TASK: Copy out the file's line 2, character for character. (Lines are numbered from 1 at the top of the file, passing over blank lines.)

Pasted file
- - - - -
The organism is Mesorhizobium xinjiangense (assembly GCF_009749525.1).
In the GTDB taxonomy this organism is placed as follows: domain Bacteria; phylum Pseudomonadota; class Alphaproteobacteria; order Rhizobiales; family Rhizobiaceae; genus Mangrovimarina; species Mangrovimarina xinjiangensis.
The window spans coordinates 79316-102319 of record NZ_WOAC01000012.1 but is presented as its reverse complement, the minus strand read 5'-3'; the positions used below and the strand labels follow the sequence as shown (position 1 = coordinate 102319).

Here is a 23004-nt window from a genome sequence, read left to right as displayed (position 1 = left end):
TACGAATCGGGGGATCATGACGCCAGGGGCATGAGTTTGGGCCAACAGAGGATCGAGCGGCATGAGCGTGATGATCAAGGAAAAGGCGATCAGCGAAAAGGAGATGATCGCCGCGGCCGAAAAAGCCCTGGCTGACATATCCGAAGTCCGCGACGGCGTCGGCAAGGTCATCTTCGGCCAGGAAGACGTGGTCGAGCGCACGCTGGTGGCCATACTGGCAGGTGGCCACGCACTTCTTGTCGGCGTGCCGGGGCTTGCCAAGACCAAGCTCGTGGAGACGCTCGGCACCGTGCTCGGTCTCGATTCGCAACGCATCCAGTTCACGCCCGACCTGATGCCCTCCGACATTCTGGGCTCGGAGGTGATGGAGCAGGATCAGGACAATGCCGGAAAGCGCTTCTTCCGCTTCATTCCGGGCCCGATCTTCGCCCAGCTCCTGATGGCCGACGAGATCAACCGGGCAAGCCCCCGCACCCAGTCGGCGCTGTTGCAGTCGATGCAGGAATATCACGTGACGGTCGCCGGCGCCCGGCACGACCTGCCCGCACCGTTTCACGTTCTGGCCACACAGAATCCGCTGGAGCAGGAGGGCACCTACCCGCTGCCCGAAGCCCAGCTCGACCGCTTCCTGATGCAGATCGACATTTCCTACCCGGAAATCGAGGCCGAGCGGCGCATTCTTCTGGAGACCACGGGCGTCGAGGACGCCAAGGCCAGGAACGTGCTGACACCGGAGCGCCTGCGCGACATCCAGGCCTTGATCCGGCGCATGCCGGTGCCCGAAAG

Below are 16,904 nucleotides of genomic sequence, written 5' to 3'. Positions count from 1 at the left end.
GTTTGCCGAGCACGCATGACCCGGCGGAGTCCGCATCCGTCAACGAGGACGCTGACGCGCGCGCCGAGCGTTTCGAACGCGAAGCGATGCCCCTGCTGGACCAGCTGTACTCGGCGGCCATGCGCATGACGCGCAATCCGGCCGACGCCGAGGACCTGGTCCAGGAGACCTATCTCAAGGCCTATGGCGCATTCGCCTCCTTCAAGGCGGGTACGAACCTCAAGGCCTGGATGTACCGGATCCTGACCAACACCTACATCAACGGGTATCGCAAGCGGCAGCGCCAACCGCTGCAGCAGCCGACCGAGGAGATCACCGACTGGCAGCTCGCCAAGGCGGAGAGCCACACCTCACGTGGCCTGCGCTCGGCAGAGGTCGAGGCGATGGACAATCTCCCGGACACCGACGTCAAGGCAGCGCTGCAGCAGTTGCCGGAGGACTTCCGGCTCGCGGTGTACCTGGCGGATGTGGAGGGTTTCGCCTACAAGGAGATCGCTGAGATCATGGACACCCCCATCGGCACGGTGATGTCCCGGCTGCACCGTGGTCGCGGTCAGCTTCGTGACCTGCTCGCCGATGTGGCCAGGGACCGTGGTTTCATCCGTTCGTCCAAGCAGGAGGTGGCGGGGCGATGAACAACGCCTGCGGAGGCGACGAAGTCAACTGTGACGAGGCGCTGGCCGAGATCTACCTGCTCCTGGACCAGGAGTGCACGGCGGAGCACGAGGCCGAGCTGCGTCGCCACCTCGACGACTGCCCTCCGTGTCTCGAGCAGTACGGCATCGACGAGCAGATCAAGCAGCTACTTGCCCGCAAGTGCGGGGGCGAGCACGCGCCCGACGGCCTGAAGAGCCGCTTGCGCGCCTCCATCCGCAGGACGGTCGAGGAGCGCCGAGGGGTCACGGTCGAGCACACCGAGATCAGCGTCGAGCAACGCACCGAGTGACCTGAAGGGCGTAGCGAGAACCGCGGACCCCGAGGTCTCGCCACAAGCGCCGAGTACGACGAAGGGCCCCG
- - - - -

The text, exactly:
In the GTDB taxonomy this organism is placed as follows: domain Bacteria; phylum Pseudomonadota; class Alphaproteobacteria; order Rhizobiales; family Rhizobiaceae; genus Mangrovimarina; species Mangrovimarina xinjiangensis.